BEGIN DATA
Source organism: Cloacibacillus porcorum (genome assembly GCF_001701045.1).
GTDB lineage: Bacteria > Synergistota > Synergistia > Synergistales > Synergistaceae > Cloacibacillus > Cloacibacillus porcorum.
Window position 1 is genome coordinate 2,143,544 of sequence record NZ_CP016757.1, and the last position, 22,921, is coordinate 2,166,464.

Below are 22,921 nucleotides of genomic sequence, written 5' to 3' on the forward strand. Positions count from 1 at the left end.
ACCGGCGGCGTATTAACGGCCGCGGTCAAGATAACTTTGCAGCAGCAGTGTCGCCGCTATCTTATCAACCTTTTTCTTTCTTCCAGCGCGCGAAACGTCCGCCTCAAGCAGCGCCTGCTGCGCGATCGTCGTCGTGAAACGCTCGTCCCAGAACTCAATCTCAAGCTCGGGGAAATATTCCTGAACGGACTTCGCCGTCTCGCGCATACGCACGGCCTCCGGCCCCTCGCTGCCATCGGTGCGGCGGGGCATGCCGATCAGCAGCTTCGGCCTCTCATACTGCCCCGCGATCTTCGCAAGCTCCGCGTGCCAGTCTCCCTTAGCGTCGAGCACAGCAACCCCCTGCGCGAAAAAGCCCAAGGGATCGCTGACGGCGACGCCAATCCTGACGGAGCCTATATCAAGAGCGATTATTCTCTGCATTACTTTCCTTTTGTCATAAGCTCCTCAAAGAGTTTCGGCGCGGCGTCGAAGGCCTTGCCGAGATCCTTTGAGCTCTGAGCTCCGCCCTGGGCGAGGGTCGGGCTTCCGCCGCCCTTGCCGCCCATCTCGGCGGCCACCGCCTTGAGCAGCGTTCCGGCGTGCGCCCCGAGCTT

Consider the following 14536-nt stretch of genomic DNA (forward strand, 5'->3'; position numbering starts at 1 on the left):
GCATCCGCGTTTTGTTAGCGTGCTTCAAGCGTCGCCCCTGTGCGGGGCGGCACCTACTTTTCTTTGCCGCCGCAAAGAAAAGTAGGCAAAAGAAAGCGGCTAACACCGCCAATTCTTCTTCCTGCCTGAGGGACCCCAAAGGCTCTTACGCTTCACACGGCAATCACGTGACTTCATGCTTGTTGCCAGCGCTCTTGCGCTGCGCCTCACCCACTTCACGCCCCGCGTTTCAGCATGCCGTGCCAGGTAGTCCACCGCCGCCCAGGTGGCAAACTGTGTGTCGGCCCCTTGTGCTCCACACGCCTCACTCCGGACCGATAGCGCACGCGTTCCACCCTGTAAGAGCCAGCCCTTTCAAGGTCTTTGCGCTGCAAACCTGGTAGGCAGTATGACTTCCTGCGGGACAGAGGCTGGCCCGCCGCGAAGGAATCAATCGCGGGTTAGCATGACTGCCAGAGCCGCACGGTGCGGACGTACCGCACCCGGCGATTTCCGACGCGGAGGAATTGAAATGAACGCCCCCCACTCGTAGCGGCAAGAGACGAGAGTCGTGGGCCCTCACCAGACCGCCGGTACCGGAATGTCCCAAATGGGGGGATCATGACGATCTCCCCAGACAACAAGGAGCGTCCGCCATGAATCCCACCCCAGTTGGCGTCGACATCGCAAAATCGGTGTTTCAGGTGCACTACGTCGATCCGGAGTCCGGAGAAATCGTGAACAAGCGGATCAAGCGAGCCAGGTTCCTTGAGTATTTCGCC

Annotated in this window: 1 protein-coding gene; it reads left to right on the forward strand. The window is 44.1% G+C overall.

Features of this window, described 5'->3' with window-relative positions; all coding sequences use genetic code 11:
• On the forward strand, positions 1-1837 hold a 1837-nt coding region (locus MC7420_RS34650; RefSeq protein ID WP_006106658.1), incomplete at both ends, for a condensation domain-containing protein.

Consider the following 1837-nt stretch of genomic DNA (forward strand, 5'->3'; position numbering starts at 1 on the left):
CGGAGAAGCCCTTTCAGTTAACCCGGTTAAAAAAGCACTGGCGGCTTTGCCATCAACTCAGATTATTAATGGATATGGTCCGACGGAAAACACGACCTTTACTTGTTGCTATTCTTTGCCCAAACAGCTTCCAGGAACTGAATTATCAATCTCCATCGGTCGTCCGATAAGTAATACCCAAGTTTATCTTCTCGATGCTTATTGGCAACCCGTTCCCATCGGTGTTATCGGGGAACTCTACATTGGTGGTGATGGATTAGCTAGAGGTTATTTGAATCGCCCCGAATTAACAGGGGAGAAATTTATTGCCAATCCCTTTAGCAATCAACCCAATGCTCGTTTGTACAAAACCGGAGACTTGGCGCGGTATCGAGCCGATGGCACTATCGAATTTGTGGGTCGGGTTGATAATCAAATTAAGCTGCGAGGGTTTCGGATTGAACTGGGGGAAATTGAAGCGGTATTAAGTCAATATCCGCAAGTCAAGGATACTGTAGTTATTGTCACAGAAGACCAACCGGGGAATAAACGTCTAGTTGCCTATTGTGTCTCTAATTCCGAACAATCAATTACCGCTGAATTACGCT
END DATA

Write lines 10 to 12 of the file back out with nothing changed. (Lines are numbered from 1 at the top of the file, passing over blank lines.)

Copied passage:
• On the forward strand, positions 1-1837 hold a 1837-nt coding region (locus MC7420_RS34650; RefSeq protein ID WP_006106658.1), incomplete at both ends, for a condensation domain-containing protein.

Consider the following 1837-nt stretch of genomic DNA (forward strand, 5'->3'; position numbering starts at 1 on the left):
CGGAGAAGCCCTTTCAGTTAACCCGGTTAAAAAAGCACTGGCGGCTTTGCCATCAACTCAGATTATTAATGGATATGGTCCGACGGAAAACACGACCTTTACTTGTTGCTATTCTTTGCCCAAACAGCTTCCAGGAACTGAATTATCAATCTCCATCGGTCGTCCGATAAGTAATACCCAAGTTTATCTTCTCGATGCTTATTGGCAACCCGTTCCCATCGGTGTTATCGGGGAACTCTACATTGGTGGTGATGGATTAGCTAGAGGTTATTTGAATCGCCCCGAATTAACAGGGGAGAAATTTATTGCCAATCCCTTTAGCAATCAACCCAATGCTCGTTTGTACAAAACCGGAGACTTGGCGCGGTATCGAGCCGATGGCACTATCGAATTTGTGGGTCGGGTTGATAATCAAATTAAGCTGCGAGGGTTTCGGATTGAACTGGGGGAAATTGAAGCGGTATTAAGTCAATATCCGCAAGTCAAGGATACTGTAGTTATTGTCACAGAAGACCAACCGGGGAATAAACGTCTAGTTGCCTATTGTGTCTCTAATTCCGAACAATCAATTACCGCTGAATTACGCT